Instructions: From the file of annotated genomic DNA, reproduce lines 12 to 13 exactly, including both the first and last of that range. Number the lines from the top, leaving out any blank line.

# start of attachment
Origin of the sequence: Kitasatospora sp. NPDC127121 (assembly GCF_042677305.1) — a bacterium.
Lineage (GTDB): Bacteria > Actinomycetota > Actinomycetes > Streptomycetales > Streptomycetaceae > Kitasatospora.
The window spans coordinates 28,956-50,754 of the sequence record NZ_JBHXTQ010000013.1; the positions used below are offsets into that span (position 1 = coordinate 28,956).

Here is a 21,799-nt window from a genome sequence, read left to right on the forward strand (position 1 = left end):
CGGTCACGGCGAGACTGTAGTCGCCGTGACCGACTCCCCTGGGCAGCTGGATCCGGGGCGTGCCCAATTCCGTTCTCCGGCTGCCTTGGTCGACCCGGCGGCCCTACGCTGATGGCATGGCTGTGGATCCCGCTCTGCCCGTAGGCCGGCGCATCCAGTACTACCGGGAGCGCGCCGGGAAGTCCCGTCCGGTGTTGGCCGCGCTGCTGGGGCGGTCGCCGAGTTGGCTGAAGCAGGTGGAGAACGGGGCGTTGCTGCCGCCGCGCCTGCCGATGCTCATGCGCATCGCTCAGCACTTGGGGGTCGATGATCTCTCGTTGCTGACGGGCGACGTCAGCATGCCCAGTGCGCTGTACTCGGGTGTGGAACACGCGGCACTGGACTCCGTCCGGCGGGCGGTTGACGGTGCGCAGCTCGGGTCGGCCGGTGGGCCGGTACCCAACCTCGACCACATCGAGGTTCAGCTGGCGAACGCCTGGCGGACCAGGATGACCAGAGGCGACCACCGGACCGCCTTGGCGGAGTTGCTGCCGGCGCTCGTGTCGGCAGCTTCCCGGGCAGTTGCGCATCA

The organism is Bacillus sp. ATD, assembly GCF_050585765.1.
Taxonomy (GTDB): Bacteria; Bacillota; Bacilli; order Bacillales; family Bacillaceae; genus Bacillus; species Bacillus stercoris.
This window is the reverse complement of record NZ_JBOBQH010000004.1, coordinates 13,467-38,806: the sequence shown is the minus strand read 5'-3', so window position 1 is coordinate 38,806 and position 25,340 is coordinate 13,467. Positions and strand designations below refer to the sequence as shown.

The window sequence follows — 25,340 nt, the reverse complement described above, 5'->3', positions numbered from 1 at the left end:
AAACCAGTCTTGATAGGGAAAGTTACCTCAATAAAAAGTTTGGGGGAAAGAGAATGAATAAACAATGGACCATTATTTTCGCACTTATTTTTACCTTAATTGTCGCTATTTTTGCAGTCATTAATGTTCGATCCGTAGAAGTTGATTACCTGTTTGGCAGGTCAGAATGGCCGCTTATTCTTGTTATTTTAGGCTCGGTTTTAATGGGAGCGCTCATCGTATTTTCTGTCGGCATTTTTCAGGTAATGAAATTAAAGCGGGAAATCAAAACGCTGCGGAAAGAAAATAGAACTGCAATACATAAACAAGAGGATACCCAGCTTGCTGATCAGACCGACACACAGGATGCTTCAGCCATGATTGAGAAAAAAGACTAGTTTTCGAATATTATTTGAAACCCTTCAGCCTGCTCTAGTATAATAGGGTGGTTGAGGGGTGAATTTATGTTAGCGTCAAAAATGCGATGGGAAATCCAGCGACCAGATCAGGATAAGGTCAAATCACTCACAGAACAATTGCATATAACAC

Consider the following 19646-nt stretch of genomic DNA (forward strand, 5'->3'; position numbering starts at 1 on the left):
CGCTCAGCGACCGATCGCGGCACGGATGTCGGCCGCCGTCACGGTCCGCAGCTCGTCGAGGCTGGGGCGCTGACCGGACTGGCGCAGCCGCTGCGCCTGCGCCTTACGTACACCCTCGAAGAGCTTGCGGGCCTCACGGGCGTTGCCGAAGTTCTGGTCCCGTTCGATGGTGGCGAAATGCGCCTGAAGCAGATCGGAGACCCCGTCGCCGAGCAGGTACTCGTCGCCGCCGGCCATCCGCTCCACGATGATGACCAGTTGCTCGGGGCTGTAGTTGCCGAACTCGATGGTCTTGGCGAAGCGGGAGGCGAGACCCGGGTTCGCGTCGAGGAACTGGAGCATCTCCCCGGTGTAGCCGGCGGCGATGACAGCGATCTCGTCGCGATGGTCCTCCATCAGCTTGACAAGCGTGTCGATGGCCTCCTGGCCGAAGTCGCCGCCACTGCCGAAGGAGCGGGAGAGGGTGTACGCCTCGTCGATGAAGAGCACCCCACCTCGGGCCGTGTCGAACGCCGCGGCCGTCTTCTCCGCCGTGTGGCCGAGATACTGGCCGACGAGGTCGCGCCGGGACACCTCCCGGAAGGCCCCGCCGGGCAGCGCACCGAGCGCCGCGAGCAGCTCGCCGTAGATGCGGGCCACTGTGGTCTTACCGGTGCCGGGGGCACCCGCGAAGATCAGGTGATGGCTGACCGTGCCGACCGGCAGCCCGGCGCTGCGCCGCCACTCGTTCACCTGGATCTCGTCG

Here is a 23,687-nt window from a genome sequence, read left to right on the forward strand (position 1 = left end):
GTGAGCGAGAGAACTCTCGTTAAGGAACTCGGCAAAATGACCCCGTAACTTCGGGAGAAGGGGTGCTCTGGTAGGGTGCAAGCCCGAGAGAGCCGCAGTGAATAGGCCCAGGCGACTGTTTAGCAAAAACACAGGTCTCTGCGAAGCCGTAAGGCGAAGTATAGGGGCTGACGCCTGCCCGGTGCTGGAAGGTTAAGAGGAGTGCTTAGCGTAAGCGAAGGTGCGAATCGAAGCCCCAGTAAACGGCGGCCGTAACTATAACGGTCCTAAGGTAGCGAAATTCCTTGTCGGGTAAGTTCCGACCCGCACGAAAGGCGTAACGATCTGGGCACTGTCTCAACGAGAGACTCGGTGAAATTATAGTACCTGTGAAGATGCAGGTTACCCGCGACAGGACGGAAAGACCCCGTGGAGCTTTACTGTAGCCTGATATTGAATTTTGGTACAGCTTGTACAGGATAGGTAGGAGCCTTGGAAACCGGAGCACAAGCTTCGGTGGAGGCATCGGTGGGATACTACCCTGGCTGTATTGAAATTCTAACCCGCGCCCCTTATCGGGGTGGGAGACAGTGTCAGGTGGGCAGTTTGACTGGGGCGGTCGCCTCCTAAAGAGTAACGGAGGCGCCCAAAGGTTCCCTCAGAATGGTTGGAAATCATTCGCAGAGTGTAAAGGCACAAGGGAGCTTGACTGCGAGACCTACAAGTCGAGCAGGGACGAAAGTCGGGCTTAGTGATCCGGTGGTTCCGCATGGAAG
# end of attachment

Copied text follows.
CGCTCAGCGACCGATCGCGGCACGGATGTCGGCCGCCGTCACGGTCCGCAGCTCGTCGAGGCTGGGGCGCTGACCGGACTGGCGCAGCCGCTGCGCCTGCGCCTTACGTACACCCTCGAAGAGCTTGCGGGCCTCACGGGCGTTGCCGAAGTTCTGGTCCCGTTCGATGGTGGCGAAATGCGCCTGAAGCAGATCGGAGACCCCGTCGCCGAGCAGGTACTCGTCGCCGCCGGCCATCCGCTCCACGATGATGACCAGTTGCTCGGGGCTGTAGTTGCCGAACTCGATGGTCTTGGCGAAGCGGGAGGCGAGACCCGGGTTCGCGTCGAGGAACTGGAGCATCTCCCCGGTGTAGCCGGCGGCGATGACAGCGATCTCGTCGCGATGGTCCTCCATCAGCTTGACAAGCGTGTCGATGGCCTCCTGGCCGAAGTCGCCGCCACTGCCGAAGGAGCGGGAGAGGGTGTACGCCTCGTCGATGAAGAGCACCCCACCTCGGGCCGTGTCGAACGCCGCGGCCGTCTTCTCCGCCGTGTGGCCGAGATACTGGCCGACGAGGTCGCGCCGGGACACCTCCCGGAAGGCCCCGCCGGGCAGCGCACCGAGCGCCGCGAGCAGCTCGCCGTAGATGCGGGCCACTGTGGTCTTACCGGTGCCGGGGGCACCCGCGAAGATCAGGTGATGGCTGACCGTGCCGACCGGCAGCCCGGCGCTGCGCCGCCACTCGTTCACCTGGATCTCGTCG

Here is a 23,687-nt window from a genome sequence, read left to right on the forward strand (position 1 = left end):